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Selling the War Abroad: West African Initiatives and the making of British War Propaganda 1939-1945
Studies in British war propaganda during the Second World have focussed mainly on the efforts made at “selling the war at home.” In many of these studies war propaganda in the colonies is seen simply as extensions of the discourses produced in the metroples of Europe. Imperial propaganda was essentially the dissemination of information from the metropole to the colonies. This paper argues that West Africans were not just receivers and replicators of colonial war propaganda. The colonies were also sites for the production of imperial war propaganda and Africans were central to colonial propaganda machinery. Imperial propaganda had to be modified to meet the needs of the colonies and Africans played important roles in this process. The role of Africans in the making of colonial war propaganda is particularly evident in the impact of war propaganda on the politics of decolonisation in British West Africa. Although war propaganda provided an opportunity for Britain to rally the support of her West African subjects against what was presented as a dreaded common enemy, it also provided new opportunities for emergent West African elites to articulate nationalist demands on a world stage drawing on the same discourses of self-determination that underscored British war propaganda.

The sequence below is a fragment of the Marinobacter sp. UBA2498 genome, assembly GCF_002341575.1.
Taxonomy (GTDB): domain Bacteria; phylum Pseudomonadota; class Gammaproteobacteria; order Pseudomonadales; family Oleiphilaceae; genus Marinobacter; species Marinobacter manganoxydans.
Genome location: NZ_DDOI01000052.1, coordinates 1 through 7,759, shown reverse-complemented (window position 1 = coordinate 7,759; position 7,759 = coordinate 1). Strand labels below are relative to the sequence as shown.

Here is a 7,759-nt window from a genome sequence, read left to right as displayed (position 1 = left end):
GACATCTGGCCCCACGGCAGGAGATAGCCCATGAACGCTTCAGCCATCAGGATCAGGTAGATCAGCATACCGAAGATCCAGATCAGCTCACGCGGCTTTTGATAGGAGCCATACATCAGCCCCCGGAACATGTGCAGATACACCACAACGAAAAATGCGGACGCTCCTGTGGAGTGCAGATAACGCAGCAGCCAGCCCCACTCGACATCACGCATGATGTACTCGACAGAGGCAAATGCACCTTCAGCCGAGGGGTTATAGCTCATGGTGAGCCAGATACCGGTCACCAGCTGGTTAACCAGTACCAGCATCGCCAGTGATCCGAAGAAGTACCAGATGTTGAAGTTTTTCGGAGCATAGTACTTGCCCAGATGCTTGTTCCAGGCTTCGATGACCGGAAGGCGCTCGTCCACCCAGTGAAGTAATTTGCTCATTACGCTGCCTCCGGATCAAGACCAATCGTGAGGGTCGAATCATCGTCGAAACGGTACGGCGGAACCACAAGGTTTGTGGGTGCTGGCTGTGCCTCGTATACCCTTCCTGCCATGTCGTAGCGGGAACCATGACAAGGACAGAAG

Lagos Historical Review Vol. 7 2007: pp. 35-56